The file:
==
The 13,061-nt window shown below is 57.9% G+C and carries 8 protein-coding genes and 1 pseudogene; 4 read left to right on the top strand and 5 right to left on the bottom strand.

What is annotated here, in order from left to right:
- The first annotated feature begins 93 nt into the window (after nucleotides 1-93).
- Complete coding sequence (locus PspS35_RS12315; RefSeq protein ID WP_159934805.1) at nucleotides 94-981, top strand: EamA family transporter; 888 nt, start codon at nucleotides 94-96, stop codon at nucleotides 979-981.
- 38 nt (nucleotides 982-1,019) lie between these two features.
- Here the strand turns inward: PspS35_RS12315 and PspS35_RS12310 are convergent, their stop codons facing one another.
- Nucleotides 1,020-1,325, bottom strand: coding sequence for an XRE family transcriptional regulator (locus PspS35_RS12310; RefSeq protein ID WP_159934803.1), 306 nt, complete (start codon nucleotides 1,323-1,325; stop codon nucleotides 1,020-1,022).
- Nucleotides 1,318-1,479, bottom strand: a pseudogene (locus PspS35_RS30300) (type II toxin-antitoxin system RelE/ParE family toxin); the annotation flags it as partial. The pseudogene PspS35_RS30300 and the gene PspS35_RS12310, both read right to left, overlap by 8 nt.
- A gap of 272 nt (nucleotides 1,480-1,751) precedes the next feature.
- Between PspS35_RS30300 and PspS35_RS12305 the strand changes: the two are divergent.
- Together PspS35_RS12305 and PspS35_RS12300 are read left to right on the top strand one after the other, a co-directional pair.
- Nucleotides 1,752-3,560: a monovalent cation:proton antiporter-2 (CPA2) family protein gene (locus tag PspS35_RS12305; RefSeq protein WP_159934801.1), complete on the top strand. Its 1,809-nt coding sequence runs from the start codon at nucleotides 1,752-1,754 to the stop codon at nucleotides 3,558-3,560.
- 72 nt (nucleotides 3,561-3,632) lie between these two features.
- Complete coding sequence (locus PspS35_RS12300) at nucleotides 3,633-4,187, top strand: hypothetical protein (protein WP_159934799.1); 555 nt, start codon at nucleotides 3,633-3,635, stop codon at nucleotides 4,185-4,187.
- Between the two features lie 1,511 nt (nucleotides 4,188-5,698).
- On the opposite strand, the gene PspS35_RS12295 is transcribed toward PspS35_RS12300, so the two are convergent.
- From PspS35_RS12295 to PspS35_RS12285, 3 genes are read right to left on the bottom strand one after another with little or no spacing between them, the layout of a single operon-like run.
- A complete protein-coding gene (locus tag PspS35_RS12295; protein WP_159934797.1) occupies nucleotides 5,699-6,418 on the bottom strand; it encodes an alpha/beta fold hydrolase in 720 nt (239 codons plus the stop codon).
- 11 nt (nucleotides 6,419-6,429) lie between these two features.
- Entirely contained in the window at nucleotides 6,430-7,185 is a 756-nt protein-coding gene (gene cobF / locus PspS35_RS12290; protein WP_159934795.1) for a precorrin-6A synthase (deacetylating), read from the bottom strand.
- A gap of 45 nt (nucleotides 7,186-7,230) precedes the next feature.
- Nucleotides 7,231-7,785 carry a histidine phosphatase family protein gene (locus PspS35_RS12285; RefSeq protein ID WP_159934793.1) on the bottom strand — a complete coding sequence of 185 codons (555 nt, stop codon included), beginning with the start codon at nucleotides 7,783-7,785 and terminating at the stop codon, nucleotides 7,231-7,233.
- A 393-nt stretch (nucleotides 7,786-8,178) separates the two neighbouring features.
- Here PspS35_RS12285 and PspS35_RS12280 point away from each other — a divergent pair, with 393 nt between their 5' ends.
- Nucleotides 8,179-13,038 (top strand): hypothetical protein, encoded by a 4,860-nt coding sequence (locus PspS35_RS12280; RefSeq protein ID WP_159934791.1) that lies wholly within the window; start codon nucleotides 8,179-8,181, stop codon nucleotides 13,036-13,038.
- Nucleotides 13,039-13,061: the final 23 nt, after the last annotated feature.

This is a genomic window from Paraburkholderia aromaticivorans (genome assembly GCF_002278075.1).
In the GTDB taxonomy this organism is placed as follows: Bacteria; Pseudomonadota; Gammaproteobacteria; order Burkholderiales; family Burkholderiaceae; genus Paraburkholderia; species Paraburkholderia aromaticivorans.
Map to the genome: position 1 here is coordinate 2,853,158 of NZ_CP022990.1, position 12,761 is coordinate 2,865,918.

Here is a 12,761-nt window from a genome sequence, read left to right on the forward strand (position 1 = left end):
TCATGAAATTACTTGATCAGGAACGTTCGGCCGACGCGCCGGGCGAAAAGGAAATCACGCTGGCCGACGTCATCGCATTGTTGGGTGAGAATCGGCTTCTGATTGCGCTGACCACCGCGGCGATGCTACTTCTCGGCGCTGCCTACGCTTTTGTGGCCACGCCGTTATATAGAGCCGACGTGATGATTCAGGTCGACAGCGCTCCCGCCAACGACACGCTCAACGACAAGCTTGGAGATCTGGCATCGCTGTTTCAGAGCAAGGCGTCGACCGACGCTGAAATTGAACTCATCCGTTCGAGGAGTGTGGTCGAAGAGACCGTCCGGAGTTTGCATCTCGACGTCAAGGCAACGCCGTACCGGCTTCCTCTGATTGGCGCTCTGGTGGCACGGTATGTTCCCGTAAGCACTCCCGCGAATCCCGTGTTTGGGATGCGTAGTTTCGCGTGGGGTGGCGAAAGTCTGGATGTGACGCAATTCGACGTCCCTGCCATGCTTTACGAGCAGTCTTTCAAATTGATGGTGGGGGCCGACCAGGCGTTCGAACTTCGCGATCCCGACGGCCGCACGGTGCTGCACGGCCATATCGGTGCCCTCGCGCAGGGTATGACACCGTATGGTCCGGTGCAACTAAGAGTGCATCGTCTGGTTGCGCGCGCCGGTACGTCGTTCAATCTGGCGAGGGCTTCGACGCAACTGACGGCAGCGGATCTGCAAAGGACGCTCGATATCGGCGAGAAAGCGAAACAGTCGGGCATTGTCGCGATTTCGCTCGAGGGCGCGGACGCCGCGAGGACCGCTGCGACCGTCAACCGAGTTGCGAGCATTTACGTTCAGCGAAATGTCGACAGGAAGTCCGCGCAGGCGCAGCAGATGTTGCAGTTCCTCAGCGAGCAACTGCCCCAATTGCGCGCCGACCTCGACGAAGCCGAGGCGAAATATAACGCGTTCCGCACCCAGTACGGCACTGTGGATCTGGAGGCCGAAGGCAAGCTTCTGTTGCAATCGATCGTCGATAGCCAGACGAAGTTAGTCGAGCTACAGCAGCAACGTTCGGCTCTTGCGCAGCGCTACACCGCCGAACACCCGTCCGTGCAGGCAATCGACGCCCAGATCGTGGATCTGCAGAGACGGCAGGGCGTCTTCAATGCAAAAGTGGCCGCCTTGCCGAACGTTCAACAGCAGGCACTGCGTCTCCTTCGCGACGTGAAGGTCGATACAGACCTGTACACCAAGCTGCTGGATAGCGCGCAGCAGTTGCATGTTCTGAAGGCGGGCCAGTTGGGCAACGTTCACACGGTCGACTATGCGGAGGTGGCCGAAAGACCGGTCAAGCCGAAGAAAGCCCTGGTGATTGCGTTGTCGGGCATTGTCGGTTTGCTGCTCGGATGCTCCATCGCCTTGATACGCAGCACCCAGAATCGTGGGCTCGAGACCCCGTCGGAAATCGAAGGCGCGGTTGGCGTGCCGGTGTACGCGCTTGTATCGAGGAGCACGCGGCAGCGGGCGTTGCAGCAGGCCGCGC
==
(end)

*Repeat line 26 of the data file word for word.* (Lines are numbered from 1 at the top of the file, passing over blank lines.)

- Nucleotides 13,039-13,061: the final 23 nt, after the last annotated feature.